The Democratic Republic of Congo’s (DRC) Ministry of Health (MoH) declared today the end of a recent Ebola epidemic. Between May and mid-July, the international medical humanitarian organization Doctors Without Borders/Médecins Sans Frontières (MSF) ran a three-month emergency intervention in Equateur Province to aid the MoH and the World Health Organization’s (WHO) response.
Throughout the course of the outbreak, Congolese MoH teams supported by MSF in Bikoro, Itipo, Mbandaka, and Iboko, provided care to 38 confirmed patients, 24 of whom survived and 17 of whom died.
In total, 3,199 people were vaccinated against Ebola with the investigational Ebola vaccine rVSVDG-ZEBOV-GP under WHO’s Expanded Access Framework by teams from MSF, WHO, and the Congolese MoH. MSF teams alone vaccinated some 1,673 people in the Bikoro and Itipo areas, including the contacts of confirmed Ebola patients and their contacts and frontline workers (health workers, burial workers, traditional healers, and motorbike taxi drivers) considered to be most at risk of contracting the virus.
Dr. Micaela Serafini, medical director for MSF in Geneva, said the following about today’s announcement:
“MSF welcomes this announcement and the end of the Ebola epidemic.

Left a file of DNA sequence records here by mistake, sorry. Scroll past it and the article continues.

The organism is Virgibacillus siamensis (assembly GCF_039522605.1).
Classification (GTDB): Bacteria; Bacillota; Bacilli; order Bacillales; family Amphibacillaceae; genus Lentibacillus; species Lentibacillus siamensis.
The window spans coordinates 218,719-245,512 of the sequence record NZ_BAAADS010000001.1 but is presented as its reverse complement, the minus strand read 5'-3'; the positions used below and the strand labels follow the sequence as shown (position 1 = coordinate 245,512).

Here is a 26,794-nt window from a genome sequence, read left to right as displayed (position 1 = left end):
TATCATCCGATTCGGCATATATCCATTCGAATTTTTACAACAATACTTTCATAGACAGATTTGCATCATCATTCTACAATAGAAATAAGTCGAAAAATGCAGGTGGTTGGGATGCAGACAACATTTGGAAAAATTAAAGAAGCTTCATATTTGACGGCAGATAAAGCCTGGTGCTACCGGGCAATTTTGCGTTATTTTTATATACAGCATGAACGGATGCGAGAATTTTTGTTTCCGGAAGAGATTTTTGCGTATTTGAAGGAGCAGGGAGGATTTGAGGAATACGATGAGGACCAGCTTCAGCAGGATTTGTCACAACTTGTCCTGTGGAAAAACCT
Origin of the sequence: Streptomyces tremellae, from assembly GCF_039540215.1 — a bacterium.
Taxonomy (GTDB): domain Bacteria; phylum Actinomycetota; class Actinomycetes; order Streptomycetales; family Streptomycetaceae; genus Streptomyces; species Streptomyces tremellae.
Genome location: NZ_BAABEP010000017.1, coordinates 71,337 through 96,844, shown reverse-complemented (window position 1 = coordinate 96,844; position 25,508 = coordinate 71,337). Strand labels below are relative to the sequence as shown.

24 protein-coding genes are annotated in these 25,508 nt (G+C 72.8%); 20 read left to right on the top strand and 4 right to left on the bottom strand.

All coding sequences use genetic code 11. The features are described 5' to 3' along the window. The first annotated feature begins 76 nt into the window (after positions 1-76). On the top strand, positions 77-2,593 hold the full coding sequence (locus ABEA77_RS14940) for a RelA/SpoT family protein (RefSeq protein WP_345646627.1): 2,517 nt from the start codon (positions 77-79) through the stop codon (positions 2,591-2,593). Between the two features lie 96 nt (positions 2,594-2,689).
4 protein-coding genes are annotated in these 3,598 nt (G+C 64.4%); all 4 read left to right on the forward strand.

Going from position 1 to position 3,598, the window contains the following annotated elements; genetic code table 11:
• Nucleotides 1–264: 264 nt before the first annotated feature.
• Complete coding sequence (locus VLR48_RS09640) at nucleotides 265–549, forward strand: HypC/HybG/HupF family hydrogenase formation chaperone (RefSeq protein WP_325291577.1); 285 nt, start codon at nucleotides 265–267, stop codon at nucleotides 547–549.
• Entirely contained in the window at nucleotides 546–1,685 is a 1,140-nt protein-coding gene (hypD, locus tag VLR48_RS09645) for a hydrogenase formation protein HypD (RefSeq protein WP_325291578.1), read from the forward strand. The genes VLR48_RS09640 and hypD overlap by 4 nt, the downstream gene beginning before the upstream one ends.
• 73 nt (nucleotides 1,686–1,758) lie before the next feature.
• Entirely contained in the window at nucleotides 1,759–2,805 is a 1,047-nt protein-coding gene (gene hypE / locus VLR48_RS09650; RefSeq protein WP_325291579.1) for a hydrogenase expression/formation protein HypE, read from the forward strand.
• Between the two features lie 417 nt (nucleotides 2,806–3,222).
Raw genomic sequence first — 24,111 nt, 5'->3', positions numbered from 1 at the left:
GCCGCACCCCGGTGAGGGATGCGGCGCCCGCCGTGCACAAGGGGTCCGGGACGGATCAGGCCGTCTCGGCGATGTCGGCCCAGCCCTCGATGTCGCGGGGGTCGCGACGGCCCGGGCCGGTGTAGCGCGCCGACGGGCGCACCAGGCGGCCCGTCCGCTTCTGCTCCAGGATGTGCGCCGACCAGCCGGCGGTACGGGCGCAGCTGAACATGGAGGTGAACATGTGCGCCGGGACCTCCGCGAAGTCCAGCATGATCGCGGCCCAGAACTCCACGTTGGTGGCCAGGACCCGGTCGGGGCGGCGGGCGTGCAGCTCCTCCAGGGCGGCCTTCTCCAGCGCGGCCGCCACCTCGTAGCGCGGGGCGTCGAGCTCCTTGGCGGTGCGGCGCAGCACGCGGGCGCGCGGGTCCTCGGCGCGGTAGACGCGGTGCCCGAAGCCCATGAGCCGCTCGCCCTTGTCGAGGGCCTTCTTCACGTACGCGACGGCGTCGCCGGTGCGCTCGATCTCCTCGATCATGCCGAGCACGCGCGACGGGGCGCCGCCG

“Since the beginning of the outbreak, MSF set up its medical response along with national health authorities, providing care, isolation of patients, and health promotion activities, in addition to participating in epidemiological surveillance and safe burials in Mbandaka, Bikoro, Itipo, and Iboko.
“Along with the Ministry of Health and the World Health Organization (WHO), MSF also participated in an investigational vaccination to hold off the spread of the virus. The data is still being analyzed, but we are encouraged that this vaccination—as well as the rapid international response and concerted outreach efforts into remote communities—contributed to stemming the spread of this deadly virus. Vaccination provides an additional tool for fighting such epidemics.
“While Ebola remains a threat in the Democratic Republic of the Congo, we are heartened by some advances made in the recent response. We also hope that the resources dedicated to this Ebola intervention in Equateur Province will have a long-term positive impact in the future by strengthening the capacity of DRC’s health system.
“MSF continues to respond to other non-Ebola outbreaks elsewhere in the DRC, such as measles and cholera. MSF is also continuing research efforts into potential treatments for Ebola in order to give patients the best possible chance of beating the virus in case of a new epidemic.”